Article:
Purposive sampling was used to identify key informants with recent and relevant experience. Students who had attended the Johns Hopkins School of Medicine and matched into OB GYN residency positions from 2014 through 2016 were eligible for the study. These individuals had been students when a series of cross-curricular interventions, designed to promote recruitment to OB GYN, had been implemented. They were invited to participate via email, and study recruitment was timed to occur after the 2016 Residency Match. Participants were offered a $50 gift card as remuneration.

Interview guide

We developed a semistructured interview guide (Additional file 1). Interview questions were designed as part of a mixed-methods research course in the Master of Health Profession Education graduate program by one author (I.C.G.) using the following reference [15]. Open-ended questions were designed to explore participant’s experiences that influenced their decision to pursue OB GYN. In addition, Likert-type questions were included to specifically assess the perceived level of influence of discrete institutional curriculum components on career choice. The decision to include Likert-type questions was to address the potential impact of specific resources employed at our institution with the intention of improving the student experience and recruitment. Items were scored on a 0–5 scale (0 = not applicable, did not attend; 1 = extremely negative; 2 = negative; 3 = neutral; 4 = positive; 5 = extremely positive). These were intentionally placed at the end of the interview guide to conclude the interview and not bias the responses to the open ended questions. The curriculum components and descriptions are included in Table 1. The guide was pilot-tested during a peer-review process and questions were subsequently revised and focused.

Table 1 Curriculum components at study institution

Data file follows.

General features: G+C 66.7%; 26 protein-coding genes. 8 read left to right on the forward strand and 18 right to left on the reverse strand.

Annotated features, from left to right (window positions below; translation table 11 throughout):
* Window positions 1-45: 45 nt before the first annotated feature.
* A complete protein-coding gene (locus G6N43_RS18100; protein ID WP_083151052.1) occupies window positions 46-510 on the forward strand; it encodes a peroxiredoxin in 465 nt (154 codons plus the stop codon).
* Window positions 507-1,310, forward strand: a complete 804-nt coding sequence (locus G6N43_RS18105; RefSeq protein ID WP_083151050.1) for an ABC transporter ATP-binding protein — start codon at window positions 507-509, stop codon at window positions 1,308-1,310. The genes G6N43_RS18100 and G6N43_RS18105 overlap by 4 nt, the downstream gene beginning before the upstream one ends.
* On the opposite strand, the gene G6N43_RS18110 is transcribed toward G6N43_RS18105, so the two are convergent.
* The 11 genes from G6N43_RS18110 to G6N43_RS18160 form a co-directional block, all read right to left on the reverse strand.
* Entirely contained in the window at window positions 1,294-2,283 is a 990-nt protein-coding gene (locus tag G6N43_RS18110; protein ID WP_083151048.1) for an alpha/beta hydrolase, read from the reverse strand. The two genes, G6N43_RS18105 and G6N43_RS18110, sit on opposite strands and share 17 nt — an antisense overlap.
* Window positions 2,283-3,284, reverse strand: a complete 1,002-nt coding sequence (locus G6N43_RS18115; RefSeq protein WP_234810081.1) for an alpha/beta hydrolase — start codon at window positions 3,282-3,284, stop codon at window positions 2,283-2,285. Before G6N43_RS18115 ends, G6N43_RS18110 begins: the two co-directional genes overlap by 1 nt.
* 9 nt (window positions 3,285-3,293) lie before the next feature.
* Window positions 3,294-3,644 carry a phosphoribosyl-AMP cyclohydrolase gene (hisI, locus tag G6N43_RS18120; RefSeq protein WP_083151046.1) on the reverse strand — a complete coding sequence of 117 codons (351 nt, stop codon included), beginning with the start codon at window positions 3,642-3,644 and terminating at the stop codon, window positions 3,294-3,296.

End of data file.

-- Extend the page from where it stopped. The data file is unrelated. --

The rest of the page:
Interview methods

One-on-one interviews were conducted by telephone from March 2016 through September 2016. A trained (J.R.) female medical student familiar with the OB GYN residency program, but independent from the program, served as the interviewer. Interviews were audio recorded, transcribed verbatim by an administrative assistant, and deidentified prior to analysis.


Thematic analysis, as described by Braun and Clarke, was conducted [16]. Three researchers (I.C.G., A.J.A., and D.M.F.) analyzed the data, led by one analyst (D.M.F.) from the Qualitative Research Unit within the Mayo Clinic Robert D. and Patricia E. Kern Center for the Science of Health Care Delivery, an individual trained in qualitative methodology. Descriptive statistics were utilized for the Likert-type questions. Participant comments generated during the Likert-type questions in the interview were included with the qualitative data for thematic analysis.

The six phases of thematic analysis include: 1) familiarizing yourself with the data, 2) generating initial codes, 3) search for themes, 4) reviewing themes, 5) defining and naming themes, and 6) producing the report [16]. We began by independently reading through transcripts, taking notes on ideas and themes. We used an open coding process to generate initial codes. The coding scheme was then applied to all transcripts. As codes were repeated across interview transcripts, emerging themes were identified and refined throughout the analysis process. We met to confer until consensus was reached, adjudicating differences through discussion. NVivo software (QSR International Pty Ltd.) was used to manage and query the data. The reporting of the study was in accordance with the COREQ (consolidated criteria for reporting qualitative research) statement [17].


Thirteen graduates were eligible for inclusion; 3 declined because of scheduling difficulties and 10 interviews were completed (response rate, 77%). Seven interviewees were women. One interview was repeated because of poor recording quality and concluded before answering the Likert questions.

Seventeen unique themes were identified. The themes were categorized into experiences or qualities intrinsic or extrinsic to the individual or to the field of OB GYN. The themes are presented in Table 2 with representative quotations. Intrinsic themes reflected both qualities of the field of OB GYN and personal characteristics of the participant. Extrinsic themes reflected the educational environment and highlighted the role of interactions and experiences that motivated participants towards selecting OB GYN.